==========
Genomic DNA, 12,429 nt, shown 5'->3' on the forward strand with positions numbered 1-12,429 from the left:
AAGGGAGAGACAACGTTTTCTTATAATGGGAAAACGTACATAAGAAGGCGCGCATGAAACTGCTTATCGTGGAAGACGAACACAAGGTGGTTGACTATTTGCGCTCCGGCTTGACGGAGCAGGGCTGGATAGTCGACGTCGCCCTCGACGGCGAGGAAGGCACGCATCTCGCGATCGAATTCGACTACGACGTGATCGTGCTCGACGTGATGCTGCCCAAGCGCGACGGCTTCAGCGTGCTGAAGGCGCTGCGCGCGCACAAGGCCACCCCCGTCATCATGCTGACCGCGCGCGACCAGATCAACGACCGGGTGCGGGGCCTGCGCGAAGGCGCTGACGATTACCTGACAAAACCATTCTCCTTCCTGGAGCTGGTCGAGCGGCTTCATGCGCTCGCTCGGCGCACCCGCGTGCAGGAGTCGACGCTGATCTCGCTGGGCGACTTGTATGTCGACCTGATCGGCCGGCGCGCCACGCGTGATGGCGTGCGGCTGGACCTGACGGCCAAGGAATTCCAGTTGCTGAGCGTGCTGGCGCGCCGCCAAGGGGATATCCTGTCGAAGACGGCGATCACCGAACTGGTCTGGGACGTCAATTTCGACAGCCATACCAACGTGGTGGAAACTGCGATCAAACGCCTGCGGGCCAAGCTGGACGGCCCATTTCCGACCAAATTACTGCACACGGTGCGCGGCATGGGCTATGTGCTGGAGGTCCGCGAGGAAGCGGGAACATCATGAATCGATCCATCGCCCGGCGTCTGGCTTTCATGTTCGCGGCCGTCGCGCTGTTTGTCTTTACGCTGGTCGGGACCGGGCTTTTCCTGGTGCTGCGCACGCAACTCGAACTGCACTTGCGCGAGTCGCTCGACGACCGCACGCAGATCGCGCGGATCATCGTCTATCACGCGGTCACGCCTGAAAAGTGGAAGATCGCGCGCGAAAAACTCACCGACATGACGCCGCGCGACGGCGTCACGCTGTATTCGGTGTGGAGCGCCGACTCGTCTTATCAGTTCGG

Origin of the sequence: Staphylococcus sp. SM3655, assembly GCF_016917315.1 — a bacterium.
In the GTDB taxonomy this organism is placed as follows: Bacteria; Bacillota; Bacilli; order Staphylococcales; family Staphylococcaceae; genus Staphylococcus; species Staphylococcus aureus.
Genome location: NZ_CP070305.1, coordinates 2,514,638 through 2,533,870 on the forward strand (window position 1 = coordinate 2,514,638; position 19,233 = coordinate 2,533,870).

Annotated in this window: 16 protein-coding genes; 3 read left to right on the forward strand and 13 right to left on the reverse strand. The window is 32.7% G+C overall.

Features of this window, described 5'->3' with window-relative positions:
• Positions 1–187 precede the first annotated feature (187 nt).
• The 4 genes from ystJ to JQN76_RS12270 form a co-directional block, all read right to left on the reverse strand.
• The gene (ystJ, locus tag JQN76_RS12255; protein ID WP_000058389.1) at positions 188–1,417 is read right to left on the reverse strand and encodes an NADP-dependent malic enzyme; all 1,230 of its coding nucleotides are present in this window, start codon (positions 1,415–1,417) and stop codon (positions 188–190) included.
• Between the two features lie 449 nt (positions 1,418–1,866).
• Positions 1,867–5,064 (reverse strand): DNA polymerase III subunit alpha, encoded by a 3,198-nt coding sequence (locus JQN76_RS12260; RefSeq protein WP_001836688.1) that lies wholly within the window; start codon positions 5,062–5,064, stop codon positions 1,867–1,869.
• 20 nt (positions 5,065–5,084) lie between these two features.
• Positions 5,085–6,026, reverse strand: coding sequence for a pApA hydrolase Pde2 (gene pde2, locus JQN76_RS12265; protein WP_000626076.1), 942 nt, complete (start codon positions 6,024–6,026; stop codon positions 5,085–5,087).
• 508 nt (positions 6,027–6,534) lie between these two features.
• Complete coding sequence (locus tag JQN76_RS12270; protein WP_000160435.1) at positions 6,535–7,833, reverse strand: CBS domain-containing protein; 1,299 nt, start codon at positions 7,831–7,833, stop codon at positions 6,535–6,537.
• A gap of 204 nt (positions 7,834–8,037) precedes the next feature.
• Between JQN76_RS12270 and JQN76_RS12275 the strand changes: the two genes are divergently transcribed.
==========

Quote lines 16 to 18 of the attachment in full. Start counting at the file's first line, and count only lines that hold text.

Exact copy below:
• Complete coding sequence (locus tag JQN76_RS12270; protein WP_000160435.1) at positions 6,535–7,833, reverse strand: CBS domain-containing protein; 1,299 nt, start codon at positions 7,831–7,833, stop codon at positions 6,535–6,537.
• A gap of 204 nt (positions 7,834–8,037) precedes the next feature.
• Between JQN76_RS12270 and JQN76_RS12275 the strand changes: the two genes are divergently transcribed.